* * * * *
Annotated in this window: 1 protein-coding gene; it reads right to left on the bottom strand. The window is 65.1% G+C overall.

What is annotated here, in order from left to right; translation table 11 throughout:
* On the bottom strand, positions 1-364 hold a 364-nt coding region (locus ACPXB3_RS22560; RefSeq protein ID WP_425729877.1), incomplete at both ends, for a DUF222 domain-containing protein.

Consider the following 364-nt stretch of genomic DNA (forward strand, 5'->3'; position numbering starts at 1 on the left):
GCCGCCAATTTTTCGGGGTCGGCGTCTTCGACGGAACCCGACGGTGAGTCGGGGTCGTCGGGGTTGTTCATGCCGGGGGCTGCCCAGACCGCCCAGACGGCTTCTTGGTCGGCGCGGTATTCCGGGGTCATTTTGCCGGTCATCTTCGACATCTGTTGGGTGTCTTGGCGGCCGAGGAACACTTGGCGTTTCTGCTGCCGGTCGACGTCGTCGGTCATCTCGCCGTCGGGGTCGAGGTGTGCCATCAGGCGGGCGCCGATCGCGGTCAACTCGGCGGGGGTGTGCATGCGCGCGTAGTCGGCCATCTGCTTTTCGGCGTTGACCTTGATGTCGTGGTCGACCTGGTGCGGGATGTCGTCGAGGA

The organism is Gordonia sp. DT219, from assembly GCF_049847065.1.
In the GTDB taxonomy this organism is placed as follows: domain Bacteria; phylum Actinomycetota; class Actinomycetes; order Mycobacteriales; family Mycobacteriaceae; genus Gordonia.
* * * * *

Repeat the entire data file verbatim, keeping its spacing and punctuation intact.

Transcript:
Annotated in this window: 1 protein-coding gene; it reads right to left on the bottom strand. The window is 65.1% G+C overall.

What is annotated here, in order from left to right; translation table 11 throughout:
* On the bottom strand, positions 1-364 hold a 364-nt coding region (locus ACPXB3_RS22560; RefSeq protein ID WP_425729877.1), incomplete at both ends, for a DUF222 domain-containing protein.

Consider the following 364-nt stretch of genomic DNA (forward strand, 5'->3'; position numbering starts at 1 on the left):
GCCGCCAATTTTTCGGGGTCGGCGTCTTCGACGGAACCCGACGGTGAGTCGGGGTCGTCGGGGTTGTTCATGCCGGGGGCTGCCCAGACCGCCCAGACGGCTTCTTGGTCGGCGCGGTATTCCGGGGTCATTTTGCCGGTCATCTTCGACATCTGTTGGGTGTCTTGGCGGCCGAGGAACACTTGGCGTTTCTGCTGCCGGTCGACGTCGTCGGTCATCTCGCCGTCGGGGTCGAGGTGTGCCATCAGGCGGGCGCCGATCGCGGTCAACTCGGCGGGGGTGTGCATGCGCGCGTAGTCGGCCATCTGCTTTTCGGCGTTGACCTTGATGTCGTGGTCGACCTGGTGCGGGATGTCGTCGAGGA

The organism is Gordonia sp. DT219, from assembly GCF_049847065.1.
In the GTDB taxonomy this organism is placed as follows: domain Bacteria; phylum Actinomycetota; class Actinomycetes; order Mycobacteriales; family Mycobacteriaceae; genus Gordonia.